DOJ threatens Seattle over sanctuary city policy

Back in January, the Department of Justice sent letters to several cities and counties, including King County, expressing concern over sanctuary city policies, demanding further documentation of existing policies, and threatening consequences if its demands are not met.  Yesterday the DOJ sent the same letter to the City of Seattle, with the same demands and threats.

The heart of the letter is a familiar one for this Department of Justice: whether the city is compliant with 8 U.S.C. 1373, which prohibits a local jurisdiction from placing any limitations on its personnel’s ability to share information with federal immigration officials.

Seattle’s stance is that its “welcoming city” policy is compliant with 1373, for two reasons. First, because it prohibits city employees from asking people about their immigration status — so the city has no information to share with immigration officials in the first place. Second, because it has a “saving clause” that requires city staff to comply with all federal laws.

The DOJ’s letter is in effect a Public Document Request, which asks for:

All documents reflecting any orders, directives, instructions, or guidance to your law enforcement employees (including, but not limited to, police officers, correctional officers, and contract employees), whether formal or informal, that were distributed, produced, and/or in effect during the relevant timeframe, regarding whether and how these employees may, or may not, communicate with the Department of Justice, the Department of Homeland Security, and/or Immigration and Customs Enforcement, or their agents, whether directly or indirectly.

It requests these documents by May 14th, otherwise the DOJ will subpoena them. And it threatens to seek return of certain grant funds to police departments (Byrne JAG funding) and deem the city ineligible for future funding from that program if it finds that the city is not in compliance with 1373.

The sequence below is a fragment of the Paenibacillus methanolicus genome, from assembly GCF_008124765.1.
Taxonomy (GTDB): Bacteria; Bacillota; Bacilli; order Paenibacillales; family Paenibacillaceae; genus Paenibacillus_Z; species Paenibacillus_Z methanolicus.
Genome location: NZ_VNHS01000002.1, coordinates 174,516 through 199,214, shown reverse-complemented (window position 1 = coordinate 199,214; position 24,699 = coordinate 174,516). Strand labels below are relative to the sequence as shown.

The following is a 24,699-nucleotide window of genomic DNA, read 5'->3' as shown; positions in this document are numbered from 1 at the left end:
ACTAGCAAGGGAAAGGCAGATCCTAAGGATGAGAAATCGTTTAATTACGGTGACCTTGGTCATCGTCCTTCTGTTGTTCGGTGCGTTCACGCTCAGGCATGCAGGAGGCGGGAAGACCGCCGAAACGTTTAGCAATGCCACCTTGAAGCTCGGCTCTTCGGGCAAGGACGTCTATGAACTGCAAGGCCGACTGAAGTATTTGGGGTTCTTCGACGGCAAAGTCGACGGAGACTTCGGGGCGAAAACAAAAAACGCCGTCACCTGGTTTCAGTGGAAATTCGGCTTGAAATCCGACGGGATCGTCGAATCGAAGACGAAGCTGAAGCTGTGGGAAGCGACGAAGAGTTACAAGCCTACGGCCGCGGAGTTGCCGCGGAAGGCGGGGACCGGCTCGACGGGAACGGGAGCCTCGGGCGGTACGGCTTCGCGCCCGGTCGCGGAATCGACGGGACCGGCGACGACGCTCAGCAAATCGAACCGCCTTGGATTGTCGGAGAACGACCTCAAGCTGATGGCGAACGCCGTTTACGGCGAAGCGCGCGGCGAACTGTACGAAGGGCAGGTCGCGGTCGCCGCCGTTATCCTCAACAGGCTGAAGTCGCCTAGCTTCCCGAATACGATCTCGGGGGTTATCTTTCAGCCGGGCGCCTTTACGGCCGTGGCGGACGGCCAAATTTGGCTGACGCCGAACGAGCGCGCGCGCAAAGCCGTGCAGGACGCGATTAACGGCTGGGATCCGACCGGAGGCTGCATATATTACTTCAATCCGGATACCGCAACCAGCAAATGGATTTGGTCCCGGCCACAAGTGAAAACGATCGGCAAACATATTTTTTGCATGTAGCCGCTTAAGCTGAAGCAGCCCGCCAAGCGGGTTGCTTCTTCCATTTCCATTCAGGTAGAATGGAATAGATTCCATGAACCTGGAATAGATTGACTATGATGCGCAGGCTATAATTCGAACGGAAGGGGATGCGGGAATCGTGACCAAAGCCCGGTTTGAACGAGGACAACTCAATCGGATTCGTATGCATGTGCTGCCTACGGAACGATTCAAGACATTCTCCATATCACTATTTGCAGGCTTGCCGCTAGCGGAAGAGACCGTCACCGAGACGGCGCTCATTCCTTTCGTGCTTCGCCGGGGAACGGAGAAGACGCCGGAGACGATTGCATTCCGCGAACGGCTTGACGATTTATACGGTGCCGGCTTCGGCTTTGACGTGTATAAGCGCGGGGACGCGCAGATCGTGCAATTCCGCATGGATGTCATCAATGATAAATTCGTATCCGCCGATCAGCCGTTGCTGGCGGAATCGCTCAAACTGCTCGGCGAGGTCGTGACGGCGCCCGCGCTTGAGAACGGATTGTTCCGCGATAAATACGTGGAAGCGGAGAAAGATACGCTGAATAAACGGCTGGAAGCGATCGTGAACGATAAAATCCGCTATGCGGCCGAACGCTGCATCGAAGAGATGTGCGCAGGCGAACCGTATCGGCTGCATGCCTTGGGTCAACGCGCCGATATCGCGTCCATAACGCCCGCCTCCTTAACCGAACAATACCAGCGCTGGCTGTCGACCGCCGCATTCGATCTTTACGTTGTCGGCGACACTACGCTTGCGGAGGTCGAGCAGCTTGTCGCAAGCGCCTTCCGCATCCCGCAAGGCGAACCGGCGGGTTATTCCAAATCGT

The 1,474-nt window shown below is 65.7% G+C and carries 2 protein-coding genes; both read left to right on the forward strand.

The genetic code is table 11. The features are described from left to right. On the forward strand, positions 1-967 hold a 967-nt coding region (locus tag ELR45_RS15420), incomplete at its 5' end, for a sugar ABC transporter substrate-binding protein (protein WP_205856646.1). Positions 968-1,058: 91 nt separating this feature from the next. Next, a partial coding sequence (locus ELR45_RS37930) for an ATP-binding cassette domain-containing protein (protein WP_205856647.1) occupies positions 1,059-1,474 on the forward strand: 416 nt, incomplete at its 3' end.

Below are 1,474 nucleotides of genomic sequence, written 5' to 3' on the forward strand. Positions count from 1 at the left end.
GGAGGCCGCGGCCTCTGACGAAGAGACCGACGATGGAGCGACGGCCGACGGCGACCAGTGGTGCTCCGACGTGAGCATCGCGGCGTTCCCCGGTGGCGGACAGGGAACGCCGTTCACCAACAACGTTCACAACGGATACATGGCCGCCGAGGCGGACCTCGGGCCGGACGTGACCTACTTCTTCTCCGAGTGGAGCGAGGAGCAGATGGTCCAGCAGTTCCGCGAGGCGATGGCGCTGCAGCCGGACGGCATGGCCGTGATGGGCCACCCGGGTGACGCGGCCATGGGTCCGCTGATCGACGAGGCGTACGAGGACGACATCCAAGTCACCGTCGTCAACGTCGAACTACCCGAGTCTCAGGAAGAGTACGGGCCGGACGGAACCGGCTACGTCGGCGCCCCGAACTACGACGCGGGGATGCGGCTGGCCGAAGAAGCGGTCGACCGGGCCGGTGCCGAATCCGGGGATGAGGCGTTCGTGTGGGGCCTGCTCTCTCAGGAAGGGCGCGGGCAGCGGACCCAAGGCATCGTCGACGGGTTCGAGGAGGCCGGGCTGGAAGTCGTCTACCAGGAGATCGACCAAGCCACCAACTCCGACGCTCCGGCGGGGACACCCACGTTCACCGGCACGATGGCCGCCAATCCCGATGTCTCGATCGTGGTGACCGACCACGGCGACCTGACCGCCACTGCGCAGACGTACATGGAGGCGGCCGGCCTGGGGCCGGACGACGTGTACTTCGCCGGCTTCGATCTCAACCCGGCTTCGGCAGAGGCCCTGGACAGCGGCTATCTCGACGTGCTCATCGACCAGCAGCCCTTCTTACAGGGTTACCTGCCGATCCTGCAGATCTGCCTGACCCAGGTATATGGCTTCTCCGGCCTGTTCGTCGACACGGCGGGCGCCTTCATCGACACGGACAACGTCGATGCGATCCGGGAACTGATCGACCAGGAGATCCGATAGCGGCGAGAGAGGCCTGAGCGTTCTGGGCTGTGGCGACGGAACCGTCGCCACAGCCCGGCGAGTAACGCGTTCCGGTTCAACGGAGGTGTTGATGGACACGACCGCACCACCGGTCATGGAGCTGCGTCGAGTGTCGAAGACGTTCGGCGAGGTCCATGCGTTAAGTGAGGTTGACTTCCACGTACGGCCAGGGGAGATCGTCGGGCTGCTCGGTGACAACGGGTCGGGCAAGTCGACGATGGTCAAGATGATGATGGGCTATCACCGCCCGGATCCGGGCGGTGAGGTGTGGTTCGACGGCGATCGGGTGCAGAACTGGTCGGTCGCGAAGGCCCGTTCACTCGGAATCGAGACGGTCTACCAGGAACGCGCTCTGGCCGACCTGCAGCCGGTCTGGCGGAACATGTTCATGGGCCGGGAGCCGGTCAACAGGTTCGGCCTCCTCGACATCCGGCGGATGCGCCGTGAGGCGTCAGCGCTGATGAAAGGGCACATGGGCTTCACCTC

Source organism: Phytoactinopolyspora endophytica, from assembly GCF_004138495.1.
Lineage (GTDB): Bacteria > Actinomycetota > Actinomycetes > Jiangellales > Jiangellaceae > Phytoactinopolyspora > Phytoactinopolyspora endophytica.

Mayor Jenny Durkan, who tweeted that she was speaking at a swearing-in ceremony for 62 new citizens when she received the letter, had harsh words for Attorney General Jeff Sessions:

“Unlike some in the Trump administration, Seattle respects the rule of law. Our City is tasked with protecting public safety for all people who call Seattle home. We will also protect our residents from unjust law enforcement actions,” said Mayor Durkan. “Our City complies with federal immigration law and asks that the Department of Justice and ICE do the same. The federal government does not get to run our cities or convert our local law enforcement officials into immigration cops. I implore this administration to focus on real public safety threats, like the opioid crisis, instead of unnecessarily threatening our residents and mayors across the country.”

Two months ago, Durkan issued a directive that all ICE requests for information and/or access to city buildings and other resources should be forwarded to the Mayor’s Office legal counsel and the City Attorney “for further assessment on the merit of the request.”

In January when King County received its letter, City Attorney Pete Holmes pointed out that there is a nationwide injunction in place that prohibits the DOJ from using section 1373 compliance as grounds for withholding grant funding (read the ruling here). Holmes suggested that the DOJ’s continued pressure on 1373 compliance, including the letters, is potentially grounds for finding the department in contempt of court.  Earlier this week, the Ninth Circuit Court of Appeals held a hearing on the DOJ’s appeal of that injunction, but the court has left it in place while it deliberates (watch the hearing video here).

A parallel case has also been playing out in the courts, related to the DOJ’s use of 1373 compliance as a means for a city to earn “bonus points” in applying for another federal grant program for community policing (the COPS program). On Wednesday, the federal judge in that case ruled that the DOJ may not use 1373 compliance to favor certain applicants, because to do so violates the Spending Clause (which only grants Congress the right to authorize conditions on grants and requires conditions to be related to the purpose of the grant), and because it interferes with state and local policing rights (full ruling here).

Despite losing consistently in the courts, the Trump administration is showing no signs of backing down from its efforts to punish cities that adopt so-called “sanctuary city” policies. Meanwhile, the City of Seattle remains resolute in its role as a “welcoming city” and defiant in the face of the DOJ’s efforts.